Making Wind Work

By Scott Gates

Wind energy has been used to improve quality of life for thousands of years. Rudimentary windmills were pumping water in Asia and grinding grain in the Middle East as early as 200 B.C.

Wind turbines were first used to generate electricity in Denmark as far back as 1890, and multi-bladed mills became a symbol of rural America in the early 1900s. With recent advances in technology, this driving force has been channeled by electric cooperatives and other utilities into electricity. Last year, enough wind was harnessed to power almost 10 million American homes (roughly 35,000 MW).

With help of tax credits and federal funding, wind power costs have dropped from 80 cents per kilowatt-hour (kWh) in 1980 to 8 cents per kWh in 2009. (In comparison, the cost for electricity from coal-fired power plants averages 3.6 cents per kWh; nuclear power roughly 2.1 cents per kWh; and natural gas, 7 cents per kWh.) As the generation becomes more affordable, wind power plants in some parts of the country—often called wind farms—are now as common as weather-beaten windmills of the past.

How to Harness Wind

Wind power follows a basic premise: if you can turn a generator, you can produce electricity. Turbines convert the natural energy of wind into mechanical energy by attaching giant, wind-catching blades to a generator. When wind blows through the blades, they spin and generate power.

Wind turbines come in a variety of forms. The most common are horizontal-axis varieties, which look like a large pinwheel or fan. These typically sport three blades, although some have two, facing into the wind. Some small turbines that can be erected in a backyard to produce less than 100 kW, while their larger cousins tower hundreds of feet over the horizon, capable of generating more than 3.5 MW of power.

Another configuration puts blades on a vertical-axis to resemble an eggbeater held upright. This less common variation, dubbed the Darrieus turbine after a French inventor, follows the same basic turbine principles.

The U.S. Department of Energy (DOE)’s Office of Energy Efficiency and Renewable Energy provides a step-by-step look at how wind turbines tap potential energy at

Pros and Cons

Some parts of America seem custom-fit for wind power. Over the last three years, two Alaska cooperatives―Kodiak Electric Association and Alaska Village Electric Cooperative―have been named Wind Cooperative of the Year, an award sponsored by DOE and the National Rural Electric Cooperative Association, the Arlington, Va.-based service organization representing the nation’s more than 900 consumer-owned, not-for-profit electric cooperatives, public power districts, and public utility districts.

The 2009 honoree, Kodiak Electric, uses wind to meet 9 percent of its power requirements. By harnessing wind when possible, the co-op plans to save more than 800,000 gallons of diesel fuel in 2010.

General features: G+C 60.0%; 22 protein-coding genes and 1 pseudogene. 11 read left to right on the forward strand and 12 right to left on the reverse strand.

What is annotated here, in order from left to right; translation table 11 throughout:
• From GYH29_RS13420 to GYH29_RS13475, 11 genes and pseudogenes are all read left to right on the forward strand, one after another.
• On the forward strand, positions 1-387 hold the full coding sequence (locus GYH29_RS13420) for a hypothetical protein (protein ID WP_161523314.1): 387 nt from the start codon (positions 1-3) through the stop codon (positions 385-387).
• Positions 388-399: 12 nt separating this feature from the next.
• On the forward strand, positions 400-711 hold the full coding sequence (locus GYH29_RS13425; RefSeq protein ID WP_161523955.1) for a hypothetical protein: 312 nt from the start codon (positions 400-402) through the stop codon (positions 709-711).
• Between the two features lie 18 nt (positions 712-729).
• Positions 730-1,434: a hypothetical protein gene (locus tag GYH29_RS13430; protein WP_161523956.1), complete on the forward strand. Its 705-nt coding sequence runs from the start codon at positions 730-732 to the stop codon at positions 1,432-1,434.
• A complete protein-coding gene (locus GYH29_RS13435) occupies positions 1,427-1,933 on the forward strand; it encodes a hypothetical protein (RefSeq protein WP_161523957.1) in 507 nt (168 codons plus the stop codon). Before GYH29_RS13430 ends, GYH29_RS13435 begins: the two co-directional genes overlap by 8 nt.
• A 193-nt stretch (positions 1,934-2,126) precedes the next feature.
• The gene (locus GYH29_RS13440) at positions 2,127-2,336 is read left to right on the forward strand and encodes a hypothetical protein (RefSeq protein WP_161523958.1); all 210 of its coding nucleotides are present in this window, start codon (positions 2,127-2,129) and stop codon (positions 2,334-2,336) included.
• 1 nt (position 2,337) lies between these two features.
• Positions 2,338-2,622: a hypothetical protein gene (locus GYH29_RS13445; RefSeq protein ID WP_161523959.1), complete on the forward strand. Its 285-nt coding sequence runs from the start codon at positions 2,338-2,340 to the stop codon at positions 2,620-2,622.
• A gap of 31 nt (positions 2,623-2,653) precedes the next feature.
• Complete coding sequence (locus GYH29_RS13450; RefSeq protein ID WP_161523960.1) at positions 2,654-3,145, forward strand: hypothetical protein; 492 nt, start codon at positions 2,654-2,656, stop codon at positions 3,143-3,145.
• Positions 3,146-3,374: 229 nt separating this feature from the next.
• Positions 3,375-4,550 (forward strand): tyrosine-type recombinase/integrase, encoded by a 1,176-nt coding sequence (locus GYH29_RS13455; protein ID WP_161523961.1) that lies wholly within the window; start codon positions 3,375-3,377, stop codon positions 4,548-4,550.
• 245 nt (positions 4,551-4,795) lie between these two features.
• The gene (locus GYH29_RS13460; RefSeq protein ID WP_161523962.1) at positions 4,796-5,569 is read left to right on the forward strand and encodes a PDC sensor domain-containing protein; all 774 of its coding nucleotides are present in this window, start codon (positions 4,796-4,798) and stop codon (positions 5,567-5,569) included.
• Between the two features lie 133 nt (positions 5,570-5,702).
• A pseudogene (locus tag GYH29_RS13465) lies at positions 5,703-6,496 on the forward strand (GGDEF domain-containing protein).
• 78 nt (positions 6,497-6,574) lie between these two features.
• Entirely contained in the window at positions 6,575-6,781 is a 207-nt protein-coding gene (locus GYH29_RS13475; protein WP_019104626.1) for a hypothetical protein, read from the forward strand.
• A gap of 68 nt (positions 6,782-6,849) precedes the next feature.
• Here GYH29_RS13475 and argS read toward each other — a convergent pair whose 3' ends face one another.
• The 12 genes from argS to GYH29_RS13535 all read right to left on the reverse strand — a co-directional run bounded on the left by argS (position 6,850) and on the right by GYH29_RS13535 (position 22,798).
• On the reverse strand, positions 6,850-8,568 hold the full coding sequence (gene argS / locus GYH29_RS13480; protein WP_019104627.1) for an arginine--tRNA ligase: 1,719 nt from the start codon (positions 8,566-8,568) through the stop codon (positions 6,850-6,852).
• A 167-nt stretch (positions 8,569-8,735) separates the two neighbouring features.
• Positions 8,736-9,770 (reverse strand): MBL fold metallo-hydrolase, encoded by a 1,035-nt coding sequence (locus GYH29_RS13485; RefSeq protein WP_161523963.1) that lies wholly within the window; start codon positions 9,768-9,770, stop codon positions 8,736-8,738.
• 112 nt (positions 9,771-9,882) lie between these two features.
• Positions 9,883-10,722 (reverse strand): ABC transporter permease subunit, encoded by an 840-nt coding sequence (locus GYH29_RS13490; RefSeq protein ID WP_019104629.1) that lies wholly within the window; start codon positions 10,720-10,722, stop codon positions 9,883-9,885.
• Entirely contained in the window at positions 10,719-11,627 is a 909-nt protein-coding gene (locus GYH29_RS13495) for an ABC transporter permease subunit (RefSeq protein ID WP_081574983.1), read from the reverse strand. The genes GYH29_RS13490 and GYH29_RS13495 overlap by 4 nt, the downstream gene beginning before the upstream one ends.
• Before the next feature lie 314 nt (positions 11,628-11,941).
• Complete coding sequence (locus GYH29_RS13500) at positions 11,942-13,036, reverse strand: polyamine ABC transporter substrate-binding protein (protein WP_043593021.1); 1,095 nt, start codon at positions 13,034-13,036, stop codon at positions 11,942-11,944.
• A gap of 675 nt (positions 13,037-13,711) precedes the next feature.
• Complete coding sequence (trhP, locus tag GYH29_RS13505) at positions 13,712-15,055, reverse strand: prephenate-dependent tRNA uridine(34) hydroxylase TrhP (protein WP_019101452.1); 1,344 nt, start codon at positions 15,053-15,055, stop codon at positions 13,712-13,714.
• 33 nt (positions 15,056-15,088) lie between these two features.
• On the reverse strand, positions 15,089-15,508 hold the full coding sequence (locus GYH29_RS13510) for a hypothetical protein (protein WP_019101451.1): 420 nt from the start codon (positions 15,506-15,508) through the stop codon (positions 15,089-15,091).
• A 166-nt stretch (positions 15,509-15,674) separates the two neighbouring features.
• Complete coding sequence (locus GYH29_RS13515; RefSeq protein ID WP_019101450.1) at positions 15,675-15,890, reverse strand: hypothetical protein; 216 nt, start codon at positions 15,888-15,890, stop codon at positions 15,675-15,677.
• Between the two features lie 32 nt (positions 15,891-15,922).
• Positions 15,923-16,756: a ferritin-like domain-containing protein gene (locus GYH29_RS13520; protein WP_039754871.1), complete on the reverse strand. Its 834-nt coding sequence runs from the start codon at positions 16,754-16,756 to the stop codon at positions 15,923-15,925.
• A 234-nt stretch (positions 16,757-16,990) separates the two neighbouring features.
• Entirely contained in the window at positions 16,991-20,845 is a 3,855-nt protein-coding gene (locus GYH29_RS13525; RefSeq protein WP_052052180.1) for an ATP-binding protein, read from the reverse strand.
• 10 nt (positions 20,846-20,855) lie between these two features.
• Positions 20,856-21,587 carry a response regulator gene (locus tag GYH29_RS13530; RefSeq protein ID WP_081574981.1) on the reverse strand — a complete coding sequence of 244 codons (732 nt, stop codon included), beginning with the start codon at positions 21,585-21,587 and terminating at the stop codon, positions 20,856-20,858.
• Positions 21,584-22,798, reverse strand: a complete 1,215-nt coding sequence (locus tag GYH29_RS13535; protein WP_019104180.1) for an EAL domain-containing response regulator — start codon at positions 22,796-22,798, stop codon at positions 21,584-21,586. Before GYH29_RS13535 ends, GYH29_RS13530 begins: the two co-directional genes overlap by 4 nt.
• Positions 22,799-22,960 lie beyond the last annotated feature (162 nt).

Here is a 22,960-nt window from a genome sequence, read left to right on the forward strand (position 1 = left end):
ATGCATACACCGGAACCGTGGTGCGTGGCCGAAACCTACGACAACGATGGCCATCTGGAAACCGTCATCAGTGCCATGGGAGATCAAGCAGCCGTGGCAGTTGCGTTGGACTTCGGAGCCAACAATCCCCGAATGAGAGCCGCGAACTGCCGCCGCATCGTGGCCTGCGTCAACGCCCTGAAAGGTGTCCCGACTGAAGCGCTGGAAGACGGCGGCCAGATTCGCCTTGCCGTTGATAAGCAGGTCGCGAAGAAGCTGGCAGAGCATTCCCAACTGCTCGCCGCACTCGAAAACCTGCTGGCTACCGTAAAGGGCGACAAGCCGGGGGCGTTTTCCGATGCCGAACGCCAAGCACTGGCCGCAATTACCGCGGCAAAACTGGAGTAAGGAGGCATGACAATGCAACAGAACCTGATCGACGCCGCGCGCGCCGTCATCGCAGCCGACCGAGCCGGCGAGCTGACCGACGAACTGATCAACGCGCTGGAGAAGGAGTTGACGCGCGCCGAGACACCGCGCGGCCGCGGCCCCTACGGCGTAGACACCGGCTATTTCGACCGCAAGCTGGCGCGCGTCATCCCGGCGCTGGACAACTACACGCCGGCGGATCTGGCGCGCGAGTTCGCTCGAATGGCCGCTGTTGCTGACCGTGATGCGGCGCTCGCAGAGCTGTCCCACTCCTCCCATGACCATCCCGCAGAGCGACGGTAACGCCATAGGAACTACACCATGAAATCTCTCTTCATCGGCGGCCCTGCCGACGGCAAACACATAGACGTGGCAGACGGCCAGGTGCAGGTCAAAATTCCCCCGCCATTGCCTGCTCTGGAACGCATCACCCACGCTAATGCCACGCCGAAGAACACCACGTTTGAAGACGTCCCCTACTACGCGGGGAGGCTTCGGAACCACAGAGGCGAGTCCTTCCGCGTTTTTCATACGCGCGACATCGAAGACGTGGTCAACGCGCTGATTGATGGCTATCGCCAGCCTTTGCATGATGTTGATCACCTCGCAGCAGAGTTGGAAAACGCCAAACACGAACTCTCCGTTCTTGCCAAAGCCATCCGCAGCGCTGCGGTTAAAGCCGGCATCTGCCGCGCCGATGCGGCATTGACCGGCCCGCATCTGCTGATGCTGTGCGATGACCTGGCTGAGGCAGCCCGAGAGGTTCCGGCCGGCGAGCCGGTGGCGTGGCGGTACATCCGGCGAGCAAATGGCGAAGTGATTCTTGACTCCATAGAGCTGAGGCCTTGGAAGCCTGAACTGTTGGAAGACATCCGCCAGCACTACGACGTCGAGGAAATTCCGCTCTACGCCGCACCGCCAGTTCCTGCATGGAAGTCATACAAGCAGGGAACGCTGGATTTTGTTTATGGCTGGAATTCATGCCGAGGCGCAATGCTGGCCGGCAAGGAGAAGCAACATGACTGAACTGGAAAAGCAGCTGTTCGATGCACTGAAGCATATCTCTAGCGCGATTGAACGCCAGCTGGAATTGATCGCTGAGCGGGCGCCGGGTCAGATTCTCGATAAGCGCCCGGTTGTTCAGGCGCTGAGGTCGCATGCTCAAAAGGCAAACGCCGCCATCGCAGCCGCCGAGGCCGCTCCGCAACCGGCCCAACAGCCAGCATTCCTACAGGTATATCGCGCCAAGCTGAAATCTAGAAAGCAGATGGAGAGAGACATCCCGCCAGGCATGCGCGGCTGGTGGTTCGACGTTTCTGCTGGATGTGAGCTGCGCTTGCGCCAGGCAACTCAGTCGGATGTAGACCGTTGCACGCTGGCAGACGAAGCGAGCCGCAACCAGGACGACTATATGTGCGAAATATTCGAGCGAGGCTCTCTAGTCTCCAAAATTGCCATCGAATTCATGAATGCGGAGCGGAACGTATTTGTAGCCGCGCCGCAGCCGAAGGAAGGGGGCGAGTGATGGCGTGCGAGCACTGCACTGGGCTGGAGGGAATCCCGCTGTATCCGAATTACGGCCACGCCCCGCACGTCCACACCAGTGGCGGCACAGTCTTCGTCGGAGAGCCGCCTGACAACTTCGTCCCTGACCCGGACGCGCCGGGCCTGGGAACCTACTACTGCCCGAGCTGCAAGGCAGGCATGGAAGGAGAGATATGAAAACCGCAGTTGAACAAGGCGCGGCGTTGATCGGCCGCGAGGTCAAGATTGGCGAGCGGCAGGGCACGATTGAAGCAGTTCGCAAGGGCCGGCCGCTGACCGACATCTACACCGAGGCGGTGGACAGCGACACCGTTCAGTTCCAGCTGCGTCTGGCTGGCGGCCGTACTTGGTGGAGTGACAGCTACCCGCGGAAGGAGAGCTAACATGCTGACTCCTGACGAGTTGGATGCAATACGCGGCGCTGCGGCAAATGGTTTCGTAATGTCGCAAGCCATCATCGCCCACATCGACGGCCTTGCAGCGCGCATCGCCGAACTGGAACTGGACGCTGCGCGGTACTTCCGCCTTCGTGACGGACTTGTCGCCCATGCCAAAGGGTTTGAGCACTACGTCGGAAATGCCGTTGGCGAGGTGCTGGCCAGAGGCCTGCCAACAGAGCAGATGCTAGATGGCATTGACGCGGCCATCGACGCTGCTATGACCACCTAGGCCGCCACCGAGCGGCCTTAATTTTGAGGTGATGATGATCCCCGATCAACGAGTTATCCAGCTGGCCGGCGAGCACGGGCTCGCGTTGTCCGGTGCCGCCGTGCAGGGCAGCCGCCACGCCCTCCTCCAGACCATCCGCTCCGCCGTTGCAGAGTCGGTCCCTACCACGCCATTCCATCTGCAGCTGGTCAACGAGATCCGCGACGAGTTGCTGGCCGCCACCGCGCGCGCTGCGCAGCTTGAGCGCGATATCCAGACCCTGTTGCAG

But wind doesn’t blow everywhere, and rarely does so around the clock. Even in areas with strong wind resources, an active wind turbine typically only generates 20 percent to 30 percent of its “capacity factor”—the total electricity it could generate operating around the clock. A 2010 National Renewable Energy Laboratory (NREL) survey found less than 1 percent of land in states like Alabama, Kentucky, and Georgia windy enough to achieve at least 30 percent capacity factor.

Because it’s temperamental, wind can’t be relied on as a steady source of energy. Instead, think of wind as a “fuel displacer,” allowing baseload power plants that rely on fossil fuels like coal and natural gas to burn less when wind blows.

Moving energy from a wind farm to homes also raises difficulties. Transmission infrastructure may not be available in areas where the wind blows best, and building new transmission lines takes time, money, and a lengthy governmental approval process. Before turbines go up, studies must be done to judge the wind’s variability in a given area. And although the sight of a tall, white wind tower may not be as intrusive as other types of power plants, environmental and economic impacts must be assessed. Will the turbine disrupt bird or bat migratory patterns? Will shipping routes be affected by an offshore wind farm?

Although great strides have been made in recent years and more wind turbines are built daily, making wind work as a reliable, affordable energy source will take time. To learn more about wind power’s potential, visit the American Wind Energy Association at or NREL’s wind section,

Sources: U.S. Department of Energy, American Wind Energy Association, National Renewable Energy Laboratory

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